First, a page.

This post originally appeared on the First Focus blog.
On January 11, 2016, Connecticut Voices for Children celebrated the release of Home: Voices of Connecticut’s Foster Youth, with a book event at Metro Bis Restaurant in Simsbury, CT.
Youth in state care – whether involved in the state’s child welfare or juvenile justice systems – are some of Connecticut’s most vulnerable and most courageous young people. There are too few opportunities for these young people to share their stories with the broader public, including the policymakers who make the decisions that influence their lives. Connecticut Voices for Children is committed to sharing the voices of youth in state care and training youth to effectively advocate for themselves. In accordance with that aim, we worked with young people across the state to compile and publish a short book of their writings—essays, poems, stories, and other pieces—focused on their experiences in state care.
This book, authored by youth and alumni of the foster care system, arose from a longtime partnership between CT Voices and the Department of Children and Families (DCF). Through this partnership, we aim to provide ongoing, empowering advocacy experiences for youth in state care. We work with DCF’s Youth Advisory Boards (YABs) to prepare youth leaders to express their concerns directly to policymakers through public speaking and testimony. We lead workshops to train youth around the state in strategic sharing, writing legislative testimony, and other skills essential to self-advocacy. In short, we recognize that youth in care can be their own best advocates, and work to enable them to do so.
This project represents a slight, creative departure from our usual work. A year and a half ago, while working with YAB members across the state on Connecticut’s first-ever Foster Care Bill of Rights and Expectations, we recognized that, for some youth, direct written or spoken advocacy was not a comfortable, safe way to explore their experiences in state care. Some youth needed a more creative outlet for self-expression and self-advocacy, and few existed in our state. This youth writing project is an initial attempt to create a meaningful alternative mode of self-expression and self-advocacy for youth in foster care.
The project began as collaboration between Connecticut Voices for Children, organizers from the New Haven People’s Arts Collective (PAC), and the YABs. Our project sought to bring high-quality creative writing programming to DCF-involved adolescents. Through such programming, youth can access safe opportunities for healthy, positive self-image and community building. We brought in PAC to facilitate a series of dynamic creative writing workshops across the state, and solicited writings from youth and alumni through the staff coordinators of the YABs. The response was overwhelmingly positive: youth continued trying to submit new pieces of writing long after our listed deadline passed.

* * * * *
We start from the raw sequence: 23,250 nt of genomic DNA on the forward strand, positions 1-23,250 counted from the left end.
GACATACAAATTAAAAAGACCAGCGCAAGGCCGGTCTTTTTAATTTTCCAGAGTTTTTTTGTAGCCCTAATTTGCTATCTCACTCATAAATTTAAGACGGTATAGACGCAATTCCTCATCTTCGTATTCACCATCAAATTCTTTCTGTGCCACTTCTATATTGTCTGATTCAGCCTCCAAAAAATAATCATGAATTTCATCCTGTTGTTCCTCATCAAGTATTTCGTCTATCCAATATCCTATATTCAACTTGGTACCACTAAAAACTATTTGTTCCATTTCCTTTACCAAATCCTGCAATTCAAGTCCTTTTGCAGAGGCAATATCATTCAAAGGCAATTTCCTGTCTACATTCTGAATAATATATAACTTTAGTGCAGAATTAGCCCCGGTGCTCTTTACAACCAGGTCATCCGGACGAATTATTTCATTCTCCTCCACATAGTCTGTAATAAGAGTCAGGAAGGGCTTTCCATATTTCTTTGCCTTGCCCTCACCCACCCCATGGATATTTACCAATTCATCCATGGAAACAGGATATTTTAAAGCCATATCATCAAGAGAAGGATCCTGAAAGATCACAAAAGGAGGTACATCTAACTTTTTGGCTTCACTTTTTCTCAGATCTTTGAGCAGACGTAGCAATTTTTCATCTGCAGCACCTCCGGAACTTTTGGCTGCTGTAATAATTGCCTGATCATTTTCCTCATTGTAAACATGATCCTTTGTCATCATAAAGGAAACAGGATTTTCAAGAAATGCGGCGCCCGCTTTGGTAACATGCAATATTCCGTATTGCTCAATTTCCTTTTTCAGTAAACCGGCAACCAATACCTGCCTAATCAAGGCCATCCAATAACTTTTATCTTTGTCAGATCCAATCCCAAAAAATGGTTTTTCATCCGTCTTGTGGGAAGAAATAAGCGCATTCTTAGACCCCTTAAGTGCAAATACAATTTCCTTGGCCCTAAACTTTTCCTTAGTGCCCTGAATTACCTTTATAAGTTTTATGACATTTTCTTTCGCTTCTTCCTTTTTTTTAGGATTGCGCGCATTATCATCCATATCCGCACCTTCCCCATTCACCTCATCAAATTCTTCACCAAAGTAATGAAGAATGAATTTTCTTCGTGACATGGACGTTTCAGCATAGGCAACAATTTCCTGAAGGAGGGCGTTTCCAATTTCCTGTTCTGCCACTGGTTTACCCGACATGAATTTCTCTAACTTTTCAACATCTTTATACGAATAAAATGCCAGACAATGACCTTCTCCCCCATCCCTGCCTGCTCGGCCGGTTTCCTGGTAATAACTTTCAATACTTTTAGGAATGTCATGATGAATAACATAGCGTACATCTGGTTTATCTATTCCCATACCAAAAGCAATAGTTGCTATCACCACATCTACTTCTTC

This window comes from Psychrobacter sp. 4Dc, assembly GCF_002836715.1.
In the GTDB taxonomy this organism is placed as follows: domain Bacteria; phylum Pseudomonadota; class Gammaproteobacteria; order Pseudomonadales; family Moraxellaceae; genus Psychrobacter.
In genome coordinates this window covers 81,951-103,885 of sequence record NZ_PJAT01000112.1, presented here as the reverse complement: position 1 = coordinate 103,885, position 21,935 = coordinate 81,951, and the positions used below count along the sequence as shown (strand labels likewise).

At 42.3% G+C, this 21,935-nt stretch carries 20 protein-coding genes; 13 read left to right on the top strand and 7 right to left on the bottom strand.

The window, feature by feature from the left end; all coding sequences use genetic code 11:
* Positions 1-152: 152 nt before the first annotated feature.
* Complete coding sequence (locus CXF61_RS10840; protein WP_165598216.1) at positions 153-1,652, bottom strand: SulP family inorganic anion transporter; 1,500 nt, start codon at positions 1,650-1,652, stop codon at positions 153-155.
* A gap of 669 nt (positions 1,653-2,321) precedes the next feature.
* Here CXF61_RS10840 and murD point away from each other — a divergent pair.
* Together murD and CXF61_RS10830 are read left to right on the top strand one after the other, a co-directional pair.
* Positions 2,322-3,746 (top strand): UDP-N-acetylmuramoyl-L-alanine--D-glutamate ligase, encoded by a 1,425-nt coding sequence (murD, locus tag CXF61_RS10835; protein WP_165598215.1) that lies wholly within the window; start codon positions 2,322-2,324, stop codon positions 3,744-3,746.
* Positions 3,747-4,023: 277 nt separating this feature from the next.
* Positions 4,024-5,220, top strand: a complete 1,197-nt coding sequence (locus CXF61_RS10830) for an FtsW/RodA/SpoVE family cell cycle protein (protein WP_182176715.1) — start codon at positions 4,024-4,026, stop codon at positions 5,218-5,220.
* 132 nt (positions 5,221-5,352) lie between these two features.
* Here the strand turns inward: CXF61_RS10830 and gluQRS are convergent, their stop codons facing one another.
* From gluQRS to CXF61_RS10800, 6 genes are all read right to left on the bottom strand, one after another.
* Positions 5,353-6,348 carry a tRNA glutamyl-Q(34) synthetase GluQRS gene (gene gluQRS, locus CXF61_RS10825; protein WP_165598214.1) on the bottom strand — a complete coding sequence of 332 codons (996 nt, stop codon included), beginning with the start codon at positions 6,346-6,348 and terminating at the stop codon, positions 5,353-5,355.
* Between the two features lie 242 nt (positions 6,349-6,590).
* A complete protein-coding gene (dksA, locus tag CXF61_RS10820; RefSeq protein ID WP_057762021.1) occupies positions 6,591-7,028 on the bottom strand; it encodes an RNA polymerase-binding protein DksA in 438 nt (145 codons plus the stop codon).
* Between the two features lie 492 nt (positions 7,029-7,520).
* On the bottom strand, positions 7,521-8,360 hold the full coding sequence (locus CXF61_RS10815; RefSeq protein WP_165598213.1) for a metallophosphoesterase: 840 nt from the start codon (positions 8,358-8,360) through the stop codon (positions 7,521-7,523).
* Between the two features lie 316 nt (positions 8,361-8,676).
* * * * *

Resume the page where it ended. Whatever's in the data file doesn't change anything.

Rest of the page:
Connecticut Voices for Children would like to thank all of the incredible authors whose pieces are featured in Home: Anthony Marrero, April Posey, Ashley Chevrette, Brian Gibbons, Chris Highsmith, Crystal Astrachan, Dan Clark, Eddie Rosa Serrano, Eric Beering, Faith Hatheway, Jaquan Harris, Jessyca Magnuson, Kiara Reyes, Lindsay Novak, Mike D., Monica Figueroa, Nicholas Obertz, Quanitra McCray, Ronaele Williams, Tabby Gable, and William Normandin. In addition, we would like to offer a special thanks to Lexie Pérez-Grüber of First Focus, herself an alumna of Connecticut’s DCF system, for writing the foreword to the book.
Connecticut Voices for Children would also like to thank DCF Commissioner Joette Katz, the America’s Promise Alliance, the Bronfman Alumni Venture Fund, Sonia Shannon, and Christopher Prosperi and Courtney Febbroriello of Metro Bis for their generous support.
Our book release event last week was a celebration of all of our authors. We invited DCF Commissioner Joette Katz to share remarks, and welcomed Lexie Pérez-Grüber to address our young authors. Many of the authors read their pieces aloud, some for the first time ever. It was an empowering, moving event. Commissioner Katz departed from her prepared remarks, declaring herself “overwhelmed.” At the end of the program, the authors had an opportunity to sign their books for the attendees. A highlight was a moment when one author, April Posey, spontaneously broke into song, and all the attendees grew silent, letting her voice fill the room.
The full text of the book is available online. To request a printed copy of the book, please reach out to Nicole Updegrove at firstname.lastname@example.org. For physical copies, we ask for a suggested donation of $10.00 to cover printing costs. All donations are tax-deductible.